XB-ART-4260J Muscle Res Cell Motil January 1, 2003; 24 (7): 387-97.
Formation of multiple complexes between beta-dystroglycan and dystrophin family products.
Beta-dystroglycan is expressed in a wide variety of tissues and has generally been reported with an Mr of 43 kDa, sometimes accompanied with a 31 kDa protein assumed to be a truncated product. This molecule was recently identified as the anomalous beta-dystroglycan expressed in various carcinoma cell lines. We produced and characterized a G5 polyclonal antibody specific to beta-dystroglycan that is directed against the C-terminal portion of the molecule. We provide evidence that beta-dystroglycan may vary in size and properties by studying different Xenopus tissues. Besides normal beta-dystroglycan with an Mr of 43 kDa in smooth and cardiac muscle and sciatic nerve extracts, we found it in skeletal muscle and brain proteins with an Mr of 38 and 65 kDa, respectively. Glycosylation properties and proteolytic susceptibilities of these different beta-dystroglycans are analysed and compared in this work. Crosslinking experiments with various beta-dystroglycan preparations obtained from skeletal and cardiac muscles and brain gave rise to specific new covalent products with Mr of 125 kDa (doublet band), or 120 and 130 kDa, or 140 and 240 kDa, respectively. We provide evidence, using various similar beta-dystroglycan preparations, that the immunoprecipitation procedure with G5 specific polyclonal antibody allows consistent pelleting of various dystrophin-family isoforms. Skeletal muscles from Xenopus reveals the presence of two distinct beta-dystroglycan complexes, one with dystrophin and another one which involves alpha-dystrobrevin. Cardiac muscle and brain from Xenopus are shown to contain three beta-dystroglycan complexes related to various dystrophin-family isoforms. Dystrophin or alpha-dystrobrevin or Dp71 were found in cardiac muscle and dystrophin or Dp180 or Up71 in brain. This variability in the relationship between beta-dystroglycan and dystrophin-family isoforms suggests that each protein--currently known as dystrophin associated protein--could not be present in each of these complexes.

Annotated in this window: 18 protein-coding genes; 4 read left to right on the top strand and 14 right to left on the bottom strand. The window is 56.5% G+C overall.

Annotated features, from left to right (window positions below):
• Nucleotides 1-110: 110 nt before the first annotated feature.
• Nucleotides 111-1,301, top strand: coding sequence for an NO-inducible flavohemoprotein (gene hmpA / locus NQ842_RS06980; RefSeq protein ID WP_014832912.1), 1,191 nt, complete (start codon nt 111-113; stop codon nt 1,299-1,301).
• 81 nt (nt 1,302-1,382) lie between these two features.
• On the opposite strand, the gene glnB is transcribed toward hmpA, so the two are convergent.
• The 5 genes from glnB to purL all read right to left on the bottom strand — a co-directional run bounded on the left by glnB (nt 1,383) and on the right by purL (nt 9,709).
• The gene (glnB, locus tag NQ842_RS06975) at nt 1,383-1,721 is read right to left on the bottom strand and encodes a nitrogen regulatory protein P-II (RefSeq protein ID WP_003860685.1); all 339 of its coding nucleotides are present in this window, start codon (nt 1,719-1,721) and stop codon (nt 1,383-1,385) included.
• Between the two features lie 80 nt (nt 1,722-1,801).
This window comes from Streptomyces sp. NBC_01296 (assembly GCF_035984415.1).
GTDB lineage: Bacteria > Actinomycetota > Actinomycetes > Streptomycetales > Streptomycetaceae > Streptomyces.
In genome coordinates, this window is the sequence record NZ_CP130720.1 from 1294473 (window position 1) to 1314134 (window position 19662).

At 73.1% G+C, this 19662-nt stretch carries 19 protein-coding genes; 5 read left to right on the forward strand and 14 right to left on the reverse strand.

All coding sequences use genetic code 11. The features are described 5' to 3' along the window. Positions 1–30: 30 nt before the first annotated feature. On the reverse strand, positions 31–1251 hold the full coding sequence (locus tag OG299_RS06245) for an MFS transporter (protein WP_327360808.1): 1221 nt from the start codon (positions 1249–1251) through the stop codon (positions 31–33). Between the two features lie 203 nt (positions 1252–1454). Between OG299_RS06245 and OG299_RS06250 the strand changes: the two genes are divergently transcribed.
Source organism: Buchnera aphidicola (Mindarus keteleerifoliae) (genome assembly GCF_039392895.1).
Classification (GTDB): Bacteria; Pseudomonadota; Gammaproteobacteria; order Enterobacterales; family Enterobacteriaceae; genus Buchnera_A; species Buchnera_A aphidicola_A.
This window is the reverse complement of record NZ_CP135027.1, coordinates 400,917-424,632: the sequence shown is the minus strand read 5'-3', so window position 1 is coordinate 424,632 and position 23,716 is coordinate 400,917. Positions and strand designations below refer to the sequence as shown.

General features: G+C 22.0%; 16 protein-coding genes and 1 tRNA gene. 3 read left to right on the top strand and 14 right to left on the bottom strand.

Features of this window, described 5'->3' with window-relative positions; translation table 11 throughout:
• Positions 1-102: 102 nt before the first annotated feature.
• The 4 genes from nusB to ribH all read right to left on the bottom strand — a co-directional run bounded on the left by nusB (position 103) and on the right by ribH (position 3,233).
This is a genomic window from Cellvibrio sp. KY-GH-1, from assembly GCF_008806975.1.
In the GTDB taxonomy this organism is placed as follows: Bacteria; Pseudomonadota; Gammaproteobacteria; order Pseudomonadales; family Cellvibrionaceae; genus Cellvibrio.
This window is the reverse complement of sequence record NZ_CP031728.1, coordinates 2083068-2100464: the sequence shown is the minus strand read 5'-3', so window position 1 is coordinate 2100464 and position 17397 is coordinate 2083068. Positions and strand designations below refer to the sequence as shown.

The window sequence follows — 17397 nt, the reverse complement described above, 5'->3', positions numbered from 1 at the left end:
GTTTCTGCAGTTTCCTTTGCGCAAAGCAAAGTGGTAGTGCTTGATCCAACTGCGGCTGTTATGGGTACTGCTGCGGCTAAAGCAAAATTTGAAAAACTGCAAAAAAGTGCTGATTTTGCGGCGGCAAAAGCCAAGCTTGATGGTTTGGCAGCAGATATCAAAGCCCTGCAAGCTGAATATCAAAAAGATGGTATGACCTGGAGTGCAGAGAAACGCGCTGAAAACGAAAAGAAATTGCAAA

PubMed ID: 14677641
Article link: J Muscle Res Cell Motil
Species referenced: Xenopus laevis
Genes referenced: dag1 dmd.1 dmd.2
References [+] :
Araishi, Loss of the sarcoglycan complex and sarcospan leads to muscular dystrophy in beta-sarcoglycan-deficient mice. 2000, Pubmed